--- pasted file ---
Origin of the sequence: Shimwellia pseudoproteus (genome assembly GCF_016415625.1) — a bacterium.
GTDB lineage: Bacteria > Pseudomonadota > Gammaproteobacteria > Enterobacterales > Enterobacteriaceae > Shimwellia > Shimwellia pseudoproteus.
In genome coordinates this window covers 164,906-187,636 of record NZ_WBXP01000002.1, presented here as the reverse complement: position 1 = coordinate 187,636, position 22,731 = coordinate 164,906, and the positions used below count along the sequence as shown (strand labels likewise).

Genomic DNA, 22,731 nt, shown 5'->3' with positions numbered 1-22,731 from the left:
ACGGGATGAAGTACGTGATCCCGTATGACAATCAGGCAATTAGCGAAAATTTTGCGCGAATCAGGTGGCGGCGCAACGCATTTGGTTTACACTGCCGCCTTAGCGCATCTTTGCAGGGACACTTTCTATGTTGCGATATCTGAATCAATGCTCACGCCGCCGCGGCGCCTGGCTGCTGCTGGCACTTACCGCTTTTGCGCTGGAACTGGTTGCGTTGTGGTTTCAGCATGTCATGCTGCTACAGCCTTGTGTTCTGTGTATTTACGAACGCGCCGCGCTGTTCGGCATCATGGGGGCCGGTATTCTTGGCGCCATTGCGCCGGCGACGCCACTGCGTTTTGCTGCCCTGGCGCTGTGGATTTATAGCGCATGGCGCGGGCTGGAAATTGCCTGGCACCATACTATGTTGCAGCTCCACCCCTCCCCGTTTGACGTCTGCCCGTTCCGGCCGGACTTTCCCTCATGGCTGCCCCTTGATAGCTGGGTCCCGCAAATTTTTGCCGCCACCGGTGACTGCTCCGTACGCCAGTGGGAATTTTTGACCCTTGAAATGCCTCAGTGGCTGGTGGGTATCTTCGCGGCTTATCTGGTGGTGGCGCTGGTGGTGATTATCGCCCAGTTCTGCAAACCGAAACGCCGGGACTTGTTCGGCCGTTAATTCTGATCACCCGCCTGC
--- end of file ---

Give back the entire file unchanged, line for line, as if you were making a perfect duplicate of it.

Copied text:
Origin of the sequence: Shimwellia pseudoproteus (genome assembly GCF_016415625.1) — a bacterium.
GTDB lineage: Bacteria > Pseudomonadota > Gammaproteobacteria > Enterobacterales > Enterobacteriaceae > Shimwellia > Shimwellia pseudoproteus.
In genome coordinates this window covers 164,906-187,636 of record NZ_WBXP01000002.1, presented here as the reverse complement: position 1 = coordinate 187,636, position 22,731 = coordinate 164,906, and the positions used below count along the sequence as shown (strand labels likewise).

Genomic DNA, 22,731 nt, shown 5'->3' with positions numbered 1-22,731 from the left:
ACGGGATGAAGTACGTGATCCCGTATGACAATCAGGCAATTAGCGAAAATTTTGCGCGAATCAGGTGGCGGCGCAACGCATTTGGTTTACACTGCCGCCTTAGCGCATCTTTGCAGGGACACTTTCTATGTTGCGATATCTGAATCAATGCTCACGCCGCCGCGGCGCCTGGCTGCTGCTGGCACTTACCGCTTTTGCGCTGGAACTGGTTGCGTTGTGGTTTCAGCATGTCATGCTGCTACAGCCTTGTGTTCTGTGTATTTACGAACGCGCCGCGCTGTTCGGCATCATGGGGGCCGGTATTCTTGGCGCCATTGCGCCGGCGACGCCACTGCGTTTTGCTGCCCTGGCGCTGTGGATTTATAGCGCATGGCGCGGGCTGGAAATTGCCTGGCACCATACTATGTTGCAGCTCCACCCCTCCCCGTTTGACGTCTGCCCGTTCCGGCCGGACTTTCCCTCATGGCTGCCCCTTGATAGCTGGGTCCCGCAAATTTTTGCCGCCACCGGTGACTGCTCCGTACGCCAGTGGGAATTTTTGACCCTTGAAATGCCTCAGTGGCTGGTGGGTATCTTCGCGGCTTATCTGGTGGTGGCGCTGGTGGTGATTATCGCCCAGTTCTGCAAACCGAAACGCCGGGACTTGTTCGGCCGTTAATTCTGATCACCCGCCTGC